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Large amplitude transverse oscillations in a multi-stranded EUV prominence centre for fusion, space and astrophysics J. M. Harris C. Foullon, V. M. Nakariakov,

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Presentation on theme: "Large amplitude transverse oscillations in a multi-stranded EUV prominence centre for fusion, space and astrophysics J. M. Harris C. Foullon, V. M. Nakariakov,"— Presentation transcript:

1 Large amplitude transverse oscillations in a multi-stranded EUV prominence centre for fusion, space and astrophysics J. M. Harris C. Foullon, V. M. Nakariakov, E. Verwichte

2 Prominence Oscillations ☼Solar prominences float in the corona, held in place by the magnetic field ☼They are cooler and denser than the coronal plasma, therefore appearing: bright against a dark background in 304 Å (70,000 K), but dark against the bright corona in 195 Å (1.5 million K). ☼Oscillations traditionally observed in Hα lines as ‘winking filaments’ e.g. Dyson et al (1930), Brusek (1951), Ramsey & Smith (1966). The line of sight velocity can be measured using the Doppler shift. 195 Å EUV images of a prominence on the NE limb (SOHO/EIT)‏ 304 Å

3 Prominence Oscillations ☼Now also observed by EUV imagers e.g. Foullon et al (2004, 2010), Isobe & Tripathi (2006), Pinter et al (2008). This enables long periods and the field of view velocity to be measured. ☼Small amplitude oscillations: velocity ≈ 2-3 km/s. ☼Large amplitude oscillations: velocity > 20km/s. can be triggered by nearby flares or EIT waves, observational analyses are scarce, see Tripathi et al (2009) for a review. ☼Analysis of these oscillations enables us to: measure plasma parameters (e.g. magnetic field) via coronal seismology, understand more about solar prominences (e.g. link to prominence eruptions), verify oscillation and damping theories.

4 Prominence Oscillation on 30 th July 2005 ☼Observed using SOHO/EIT: 195 Å, 12 min cadence, 304 Å, 6 hour cadence. ☼Two successive trains of transverse oscillations, ☼triggered by EIT waves from two flares in the same remote active region: X1.3 class flare at 06:17 C8.9 class flare at 16:39

5 EIT Waves 16: :3516: :4517: :5517: :07 EIT Wave 2 ☼1 st EIT wave seen over only 1 frame using running difference images (Type II radio burst, 1801 km/s) ☼2 nd EIT wave seen over 4 fast frames (no Type II reported) ☼Intensity depletion is larger following the 1 st EIT wave 16: :35 06: :02 17: :35 EIT Wave 1 EIT Wave 2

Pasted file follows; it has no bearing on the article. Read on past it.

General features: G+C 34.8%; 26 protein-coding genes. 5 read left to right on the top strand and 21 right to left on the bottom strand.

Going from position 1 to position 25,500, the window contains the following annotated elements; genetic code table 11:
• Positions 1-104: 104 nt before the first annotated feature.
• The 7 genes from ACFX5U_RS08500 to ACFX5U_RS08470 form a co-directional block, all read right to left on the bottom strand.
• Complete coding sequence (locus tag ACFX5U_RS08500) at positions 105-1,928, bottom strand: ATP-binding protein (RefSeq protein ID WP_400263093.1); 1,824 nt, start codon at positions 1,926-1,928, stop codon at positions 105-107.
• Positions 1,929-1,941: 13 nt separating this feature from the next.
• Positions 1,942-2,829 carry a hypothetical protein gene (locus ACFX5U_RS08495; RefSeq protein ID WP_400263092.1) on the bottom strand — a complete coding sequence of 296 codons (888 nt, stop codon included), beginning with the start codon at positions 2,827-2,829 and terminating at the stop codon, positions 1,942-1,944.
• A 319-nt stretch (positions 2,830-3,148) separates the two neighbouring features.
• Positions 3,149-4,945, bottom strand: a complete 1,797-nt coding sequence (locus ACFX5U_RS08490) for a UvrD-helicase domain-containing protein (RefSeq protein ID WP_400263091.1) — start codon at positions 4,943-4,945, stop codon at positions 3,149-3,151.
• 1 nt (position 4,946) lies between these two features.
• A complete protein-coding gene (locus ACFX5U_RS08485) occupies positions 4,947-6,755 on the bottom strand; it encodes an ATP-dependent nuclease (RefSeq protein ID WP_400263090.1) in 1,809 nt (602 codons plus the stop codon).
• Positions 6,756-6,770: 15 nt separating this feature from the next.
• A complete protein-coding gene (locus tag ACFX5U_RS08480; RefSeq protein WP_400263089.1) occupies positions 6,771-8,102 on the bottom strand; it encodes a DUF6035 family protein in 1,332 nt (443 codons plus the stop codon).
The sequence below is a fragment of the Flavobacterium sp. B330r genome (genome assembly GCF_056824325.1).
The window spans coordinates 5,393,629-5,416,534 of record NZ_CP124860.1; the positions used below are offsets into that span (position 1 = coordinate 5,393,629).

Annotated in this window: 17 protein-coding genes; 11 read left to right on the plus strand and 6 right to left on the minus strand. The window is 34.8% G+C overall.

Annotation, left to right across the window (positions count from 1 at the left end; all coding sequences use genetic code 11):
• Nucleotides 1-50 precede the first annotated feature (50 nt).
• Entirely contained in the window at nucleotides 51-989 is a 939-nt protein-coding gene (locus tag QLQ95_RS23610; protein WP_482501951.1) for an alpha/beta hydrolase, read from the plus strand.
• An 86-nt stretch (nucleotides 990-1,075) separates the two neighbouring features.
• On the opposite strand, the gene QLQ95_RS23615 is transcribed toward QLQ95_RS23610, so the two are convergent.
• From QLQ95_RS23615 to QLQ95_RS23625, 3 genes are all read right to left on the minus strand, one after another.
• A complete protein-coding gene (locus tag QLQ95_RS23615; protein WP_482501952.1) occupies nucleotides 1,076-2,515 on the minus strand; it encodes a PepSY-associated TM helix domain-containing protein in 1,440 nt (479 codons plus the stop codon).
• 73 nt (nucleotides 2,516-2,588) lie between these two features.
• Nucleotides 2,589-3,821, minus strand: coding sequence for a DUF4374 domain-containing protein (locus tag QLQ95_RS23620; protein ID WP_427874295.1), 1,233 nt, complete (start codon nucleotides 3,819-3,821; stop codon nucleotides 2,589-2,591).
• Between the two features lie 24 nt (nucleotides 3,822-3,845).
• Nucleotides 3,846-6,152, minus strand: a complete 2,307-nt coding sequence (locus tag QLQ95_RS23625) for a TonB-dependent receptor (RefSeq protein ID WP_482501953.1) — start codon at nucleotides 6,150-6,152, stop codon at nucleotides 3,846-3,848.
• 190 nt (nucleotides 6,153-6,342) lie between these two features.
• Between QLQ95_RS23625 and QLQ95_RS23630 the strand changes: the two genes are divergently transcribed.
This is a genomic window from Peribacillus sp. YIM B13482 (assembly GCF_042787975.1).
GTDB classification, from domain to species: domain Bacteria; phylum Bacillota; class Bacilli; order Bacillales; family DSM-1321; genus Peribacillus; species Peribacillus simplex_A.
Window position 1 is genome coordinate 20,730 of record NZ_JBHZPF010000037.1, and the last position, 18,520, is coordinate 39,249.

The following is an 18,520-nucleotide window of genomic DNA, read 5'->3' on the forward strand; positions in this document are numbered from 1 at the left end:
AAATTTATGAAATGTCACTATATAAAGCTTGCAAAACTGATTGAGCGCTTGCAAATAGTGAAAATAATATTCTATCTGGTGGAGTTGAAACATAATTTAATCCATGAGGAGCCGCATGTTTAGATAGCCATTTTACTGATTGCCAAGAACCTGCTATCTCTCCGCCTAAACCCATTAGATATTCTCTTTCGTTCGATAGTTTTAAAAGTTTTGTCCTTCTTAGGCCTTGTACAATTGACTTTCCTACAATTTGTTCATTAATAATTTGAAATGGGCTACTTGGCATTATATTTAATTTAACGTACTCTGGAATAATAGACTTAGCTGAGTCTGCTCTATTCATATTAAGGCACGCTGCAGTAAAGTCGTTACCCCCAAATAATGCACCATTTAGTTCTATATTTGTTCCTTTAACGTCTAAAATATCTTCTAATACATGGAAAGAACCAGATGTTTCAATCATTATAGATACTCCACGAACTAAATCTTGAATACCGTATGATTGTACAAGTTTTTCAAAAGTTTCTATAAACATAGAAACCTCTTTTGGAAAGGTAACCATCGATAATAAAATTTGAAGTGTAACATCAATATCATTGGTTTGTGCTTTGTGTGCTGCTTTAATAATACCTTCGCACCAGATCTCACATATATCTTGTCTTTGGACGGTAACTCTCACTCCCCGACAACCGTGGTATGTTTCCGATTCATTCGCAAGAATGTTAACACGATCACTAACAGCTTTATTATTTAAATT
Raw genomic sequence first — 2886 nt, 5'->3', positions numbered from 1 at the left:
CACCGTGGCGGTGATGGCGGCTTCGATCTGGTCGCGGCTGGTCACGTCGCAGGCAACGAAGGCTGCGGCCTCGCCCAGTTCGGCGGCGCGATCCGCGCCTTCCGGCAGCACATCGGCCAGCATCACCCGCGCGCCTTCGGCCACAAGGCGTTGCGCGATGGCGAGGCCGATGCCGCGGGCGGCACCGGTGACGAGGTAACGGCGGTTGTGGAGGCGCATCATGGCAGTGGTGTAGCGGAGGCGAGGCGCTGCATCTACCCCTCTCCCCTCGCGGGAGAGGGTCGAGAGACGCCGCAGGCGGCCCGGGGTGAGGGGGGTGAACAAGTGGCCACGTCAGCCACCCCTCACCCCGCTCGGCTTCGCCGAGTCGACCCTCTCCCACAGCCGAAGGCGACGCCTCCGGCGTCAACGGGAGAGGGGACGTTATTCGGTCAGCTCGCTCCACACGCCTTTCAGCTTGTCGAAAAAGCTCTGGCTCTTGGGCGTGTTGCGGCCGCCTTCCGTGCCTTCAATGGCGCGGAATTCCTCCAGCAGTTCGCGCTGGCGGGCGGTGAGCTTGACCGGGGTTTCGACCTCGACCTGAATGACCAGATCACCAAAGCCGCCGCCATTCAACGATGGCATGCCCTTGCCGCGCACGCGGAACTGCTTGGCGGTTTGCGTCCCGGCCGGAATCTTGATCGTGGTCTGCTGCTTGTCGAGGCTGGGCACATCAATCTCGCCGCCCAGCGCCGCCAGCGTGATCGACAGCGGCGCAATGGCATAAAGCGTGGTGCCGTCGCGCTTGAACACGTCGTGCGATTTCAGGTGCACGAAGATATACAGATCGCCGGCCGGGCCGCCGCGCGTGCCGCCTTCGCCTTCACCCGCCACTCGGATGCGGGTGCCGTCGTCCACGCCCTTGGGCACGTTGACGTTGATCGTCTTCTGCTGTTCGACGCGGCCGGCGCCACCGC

6 Evolution of the Apparent Height Foullon & Verwichte (2006)‏ Image using ratio of 304/195 Å with region of interest indicated = Carrington longitude = Carrington longitude when over the limb = apparent height = actual height = solar radius rotation position over the limb when position at

7 Evolution of Apparent Height 5 days flare 1flare 2 Region of interest moves with the rotation of the prominence

8 Time - Distance Plots: slit 1

9 Time - Distance Plots: slit 4

10 Analysis of Time Series: slit 1 P = 122 ± 23 min Τ = 131 ± 94 min v = 12 ± 5 km/s P = 101 ± 1 min Τ = 218 ± 47 min v = 32 ± 10 km/s

11 Analysis of Time Series: slit 4 P = 97 ± 21 min Τ = 274 ± 497 min v = 5 ± 4 km/s P = 94 ± 2 min Τ = 119 ± 19 min v = 30 ± 4 km/s P = 108 ± 2 min Τ = 277 ± 80 min v = 17 ± 3 km/s P = 111 ± 4 min Τ = 362 ± 212 min v = 11 ± 3 km/s

12 Results: Amplitude & Period

13 Results: Damping Times consistent with damping via resonant absorption Coronal loop oscillation data: Nakariakov et al (1999)‏Aschwanden et al (2002)‏ Wang & Solanki (2004)‏Verwichte et al. (2004)‏ Van Doorsselaere et al. (2007)‏Hori et al. (2007)‏ Van Doorsselaere et al (2009)‏Verwichte et al. (2009)‏ Verwichte et al. (2010)‏ Prominence oscillation data: Harris et al (2010)‏

14 Conclusions ☼Large amplitude transverse (horizontal) prominence oscillation. ☼Velocity amplitudes: Generally increasing with height, up to 32km/s following the X1.3 class flare and up to 12km/s after the C8.9 class flare, as expected due to the difference in flare energy. ☼Periods of around 100 minutes (±10 minutes): Generally increasing with height and varying for different strands, indicating that the prominence doesn’t oscillate as a solid body but according to its filamentary structure. Around 10% shorter during the 1 st oscillatory train than the 2 nd (c.f. 15x flare energy, 5x amplitude), suggesting the period is largely dependent on the properties of the prominence rather than the triggering mechanism, as expected for an MHD mode. ☼Damping times: 2 to 3 periods for most strands. when combined with data from loop oscillations, this is consistent with damping via resonant absorption. Other strands exhibit much longer decay times, but the errors in these cases are very large. Harris et al. 2010, in preparation


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